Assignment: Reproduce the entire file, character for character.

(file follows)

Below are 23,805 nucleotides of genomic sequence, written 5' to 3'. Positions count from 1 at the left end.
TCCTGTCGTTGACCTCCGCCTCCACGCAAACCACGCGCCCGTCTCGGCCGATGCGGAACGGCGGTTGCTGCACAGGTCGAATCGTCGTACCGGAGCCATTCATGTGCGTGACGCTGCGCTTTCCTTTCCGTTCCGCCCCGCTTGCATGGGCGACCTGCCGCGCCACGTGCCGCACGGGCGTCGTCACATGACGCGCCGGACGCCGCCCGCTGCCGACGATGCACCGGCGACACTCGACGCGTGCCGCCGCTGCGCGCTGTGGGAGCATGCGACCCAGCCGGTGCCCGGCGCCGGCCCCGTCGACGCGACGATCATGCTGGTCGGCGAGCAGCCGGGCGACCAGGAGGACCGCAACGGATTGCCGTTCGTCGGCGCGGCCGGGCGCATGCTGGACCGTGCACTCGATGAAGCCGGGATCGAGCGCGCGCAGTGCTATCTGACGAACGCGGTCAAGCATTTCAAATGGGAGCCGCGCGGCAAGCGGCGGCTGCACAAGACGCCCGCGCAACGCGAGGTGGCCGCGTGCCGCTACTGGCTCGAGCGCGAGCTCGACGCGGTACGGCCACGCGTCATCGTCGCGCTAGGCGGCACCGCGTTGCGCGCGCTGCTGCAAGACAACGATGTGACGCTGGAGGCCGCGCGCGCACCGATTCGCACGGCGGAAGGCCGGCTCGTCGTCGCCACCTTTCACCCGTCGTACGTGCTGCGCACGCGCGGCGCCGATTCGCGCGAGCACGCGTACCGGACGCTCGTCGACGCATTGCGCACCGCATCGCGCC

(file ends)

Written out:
Below are 23,805 nucleotides of genomic sequence, written 5' to 3'. Positions count from 1 at the left end.
TCCTGTCGTTGACCTCCGCCTCCACGCAAACCACGCGCCCGTCTCGGCCGATGCGGAACGGCGGTTGCTGCACAGGTCGAATCGTCGTACCGGAGCCATTCATGTGCGTGACGCTGCGCTTTCCTTTCCGTTCCGCCCCGCTTGCATGGGCGACCTGCCGCGCCACGTGCCGCACGGGCGTCGTCACATGACGCGCCGGACGCCGCCCGCTGCCGACGATGCACCGGCGACACTCGACGCGTGCCGCCGCTGCGCGCTGTGGGAGCATGCGACCCAGCCGGTGCCCGGCGCCGGCCCCGTCGACGCGACGATCATGCTGGTCGGCGAGCAGCCGGGCGACCAGGAGGACCGCAACGGATTGCCGTTCGTCGGCGCGGCCGGGCGCATGCTGGACCGTGCACTCGATGAAGCCGGGATCGAGCGCGCGCAGTGCTATCTGACGAACGCGGTCAAGCATTTCAAATGGGAGCCGCGCGGCAAGCGGCGGCTGCACAAGACGCCCGCGCAACGCGAGGTGGCCGCGTGCCGCTACTGGCTCGAGCGCGAGCTCGACGCGGTACGGCCACGCGTCATCGTCGCGCTAGGCGGCACCGCGTTGCGCGCGCTGCTGCAAGACAACGATGTGACGCTGGAGGCCGCGCGCGCACCGATTCGCACGGCGGAAGGCCGGCTCGTCGTCGCCACCTTTCACCCGTCGTACGTGCTGCGCACGCGCGGCGCCGATTCGCGCGAGCACGCGTACCGGACGCTCGTCGACGCATTGCGCACCGCATCGCGCC